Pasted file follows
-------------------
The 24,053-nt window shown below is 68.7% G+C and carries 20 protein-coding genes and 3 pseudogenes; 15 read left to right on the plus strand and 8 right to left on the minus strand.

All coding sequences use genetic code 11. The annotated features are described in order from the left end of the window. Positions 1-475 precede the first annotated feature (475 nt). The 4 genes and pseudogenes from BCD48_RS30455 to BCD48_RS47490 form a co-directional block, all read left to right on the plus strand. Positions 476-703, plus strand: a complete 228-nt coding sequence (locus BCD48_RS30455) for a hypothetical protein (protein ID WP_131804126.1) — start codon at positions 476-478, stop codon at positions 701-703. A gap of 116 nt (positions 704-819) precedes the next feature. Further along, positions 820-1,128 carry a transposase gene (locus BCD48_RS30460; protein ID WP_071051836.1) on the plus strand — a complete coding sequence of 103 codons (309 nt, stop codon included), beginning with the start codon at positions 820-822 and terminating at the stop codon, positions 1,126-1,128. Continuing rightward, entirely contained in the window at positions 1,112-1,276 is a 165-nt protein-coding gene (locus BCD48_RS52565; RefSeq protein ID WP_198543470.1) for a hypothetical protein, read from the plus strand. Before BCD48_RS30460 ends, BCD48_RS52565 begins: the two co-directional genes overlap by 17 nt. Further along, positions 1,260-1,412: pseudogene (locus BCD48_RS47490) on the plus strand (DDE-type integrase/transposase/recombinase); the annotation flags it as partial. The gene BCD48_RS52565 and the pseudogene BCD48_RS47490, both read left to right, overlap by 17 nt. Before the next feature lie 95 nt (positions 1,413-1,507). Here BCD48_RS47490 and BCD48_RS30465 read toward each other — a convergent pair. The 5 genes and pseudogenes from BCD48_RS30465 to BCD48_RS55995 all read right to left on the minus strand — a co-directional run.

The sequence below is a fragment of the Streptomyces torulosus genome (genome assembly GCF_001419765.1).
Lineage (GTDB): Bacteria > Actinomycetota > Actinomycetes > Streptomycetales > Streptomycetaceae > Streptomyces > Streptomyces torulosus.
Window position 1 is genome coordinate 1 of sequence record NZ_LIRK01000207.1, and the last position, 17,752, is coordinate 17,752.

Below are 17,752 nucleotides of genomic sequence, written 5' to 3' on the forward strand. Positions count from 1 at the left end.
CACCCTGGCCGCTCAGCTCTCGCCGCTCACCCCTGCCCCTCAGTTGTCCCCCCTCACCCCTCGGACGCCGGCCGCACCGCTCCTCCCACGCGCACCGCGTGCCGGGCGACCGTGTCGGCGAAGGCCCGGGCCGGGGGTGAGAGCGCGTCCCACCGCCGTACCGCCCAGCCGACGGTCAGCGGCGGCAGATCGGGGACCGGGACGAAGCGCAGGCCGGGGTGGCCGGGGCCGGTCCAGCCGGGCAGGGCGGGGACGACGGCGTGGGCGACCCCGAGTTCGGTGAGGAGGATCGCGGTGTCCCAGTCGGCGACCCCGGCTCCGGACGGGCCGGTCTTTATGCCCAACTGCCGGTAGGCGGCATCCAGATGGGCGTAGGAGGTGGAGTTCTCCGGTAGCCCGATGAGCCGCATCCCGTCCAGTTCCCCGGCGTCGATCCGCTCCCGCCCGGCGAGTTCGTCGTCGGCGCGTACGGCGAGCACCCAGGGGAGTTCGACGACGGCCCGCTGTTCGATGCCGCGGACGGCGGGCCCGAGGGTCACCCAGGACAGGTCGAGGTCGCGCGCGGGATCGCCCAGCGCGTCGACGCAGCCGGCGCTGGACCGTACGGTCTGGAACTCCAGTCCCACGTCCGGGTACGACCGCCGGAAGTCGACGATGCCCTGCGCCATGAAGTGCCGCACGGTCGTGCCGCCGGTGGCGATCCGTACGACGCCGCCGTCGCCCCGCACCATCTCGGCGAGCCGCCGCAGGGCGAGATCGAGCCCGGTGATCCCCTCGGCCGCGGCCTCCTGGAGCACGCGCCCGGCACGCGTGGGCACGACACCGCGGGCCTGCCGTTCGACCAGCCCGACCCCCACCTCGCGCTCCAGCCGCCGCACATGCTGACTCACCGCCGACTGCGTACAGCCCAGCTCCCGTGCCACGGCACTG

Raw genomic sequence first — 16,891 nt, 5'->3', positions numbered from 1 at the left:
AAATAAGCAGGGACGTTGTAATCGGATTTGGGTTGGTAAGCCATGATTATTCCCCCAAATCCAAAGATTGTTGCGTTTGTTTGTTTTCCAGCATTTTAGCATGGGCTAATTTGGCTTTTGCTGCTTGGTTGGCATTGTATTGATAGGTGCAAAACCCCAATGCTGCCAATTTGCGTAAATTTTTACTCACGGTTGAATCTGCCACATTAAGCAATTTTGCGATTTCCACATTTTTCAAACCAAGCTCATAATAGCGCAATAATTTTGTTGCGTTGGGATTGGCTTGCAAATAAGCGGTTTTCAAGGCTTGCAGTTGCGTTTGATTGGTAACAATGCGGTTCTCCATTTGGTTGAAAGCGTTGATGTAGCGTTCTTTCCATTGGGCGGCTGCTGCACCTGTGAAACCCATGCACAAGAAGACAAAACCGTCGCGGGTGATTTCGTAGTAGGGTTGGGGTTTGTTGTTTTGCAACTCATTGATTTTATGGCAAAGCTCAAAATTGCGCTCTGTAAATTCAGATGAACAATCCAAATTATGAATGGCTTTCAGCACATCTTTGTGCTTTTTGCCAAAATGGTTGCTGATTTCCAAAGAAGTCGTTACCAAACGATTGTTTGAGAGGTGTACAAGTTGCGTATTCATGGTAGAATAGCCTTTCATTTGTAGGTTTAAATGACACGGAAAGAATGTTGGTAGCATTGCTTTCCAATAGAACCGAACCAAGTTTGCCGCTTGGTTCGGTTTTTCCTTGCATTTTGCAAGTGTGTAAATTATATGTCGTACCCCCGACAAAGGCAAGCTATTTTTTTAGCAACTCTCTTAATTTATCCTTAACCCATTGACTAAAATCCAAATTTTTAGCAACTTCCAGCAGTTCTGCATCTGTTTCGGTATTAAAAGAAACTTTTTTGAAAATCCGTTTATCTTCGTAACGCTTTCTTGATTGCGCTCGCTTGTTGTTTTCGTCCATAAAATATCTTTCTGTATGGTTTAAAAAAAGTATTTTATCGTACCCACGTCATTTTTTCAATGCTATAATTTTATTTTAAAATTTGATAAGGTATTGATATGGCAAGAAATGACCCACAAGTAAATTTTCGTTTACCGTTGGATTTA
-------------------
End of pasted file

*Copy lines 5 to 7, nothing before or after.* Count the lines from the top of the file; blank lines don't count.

Window position 1 is genome coordinate 1 of sequence record NZ_LIRK01000207.1, and the last position, 17,752, is coordinate 17,752.

Below are 17,752 nucleotides of genomic sequence, written 5' to 3' on the forward strand. Positions count from 1 at the left end.
CACCCTGGCCGCTCAGCTCTCGCCGCTCACCCCTGCCCCTCAGTTGTCCCCCCTCACCCCTCGGACGCCGGCCGCACCGCTCCTCCCACGCGCACCGCGTGCCGGGCGACCGTGTCGGCGAAGGCCCGGGCCGGGGGTGAGAGCGCGTCCCACCGCCGTACCGCCCAGCCGACGGTCAGCGGCGGCAGATCGGGGACCGGGACGAAGCGCAGGCCGGGGTGGCCGGGGCCGGTCCAGCCGGGCAGGGCGGGGACGACGGCGTGGGCGACCCCGAGTTCGGTGAGGAGGATCGCGGTGTCCCAGTCGGCGACCCCGGCTCCGGACGGGCCGGTCTTTATGCCCAACTGCCGGTAGGCGGCATCCAGATGGGCGTAGGAGGTGGAGTTCTCCGGTAGCCCGATGAGCCGCATCCCGTCCAGTTCCCCGGCGTCGATCCGCTCCCGCCCGGCGAGTTCGTCGTCGGCGCGTACGGCGAGCACCCAGGGGAGTTCGACGACGGCCCGCTGTTCGATGCCGCGGACGGCGGGCCCGAGGGTCACCCAGGACAGGTCGAGGTCGCGCGCGGGATCGCCCAGCGCGTCGACGCAGCCGGCGCTGGACCGTACGGTCTGGAACTCCAGTCCCACGTCCGGGTACGACCGCCGGAAGTCGACGATGCCCTGCGCCATGAAGTGCCGCACGGTCGTGCCGCCGGTGGCGATCCGTACGACGCCGCCGTCGCCCCGCACCATCTCGGCGAGCCGCCGCAGGGCGAGATCGAGCCCGGTGATCCCCTCGGCCGCGGCCTCCTGGAGCACGCGCCCGGCACGCGTGGGCACGACACCGCGGGCCTGCCGTTCGACCAGCCCGACCCCCACCTCGCGCTCCAGCCGCCGCACATGCTGACTCACCGCCGACTGCGTACAGCCCAGCTCCCGTGCCACGGCACTG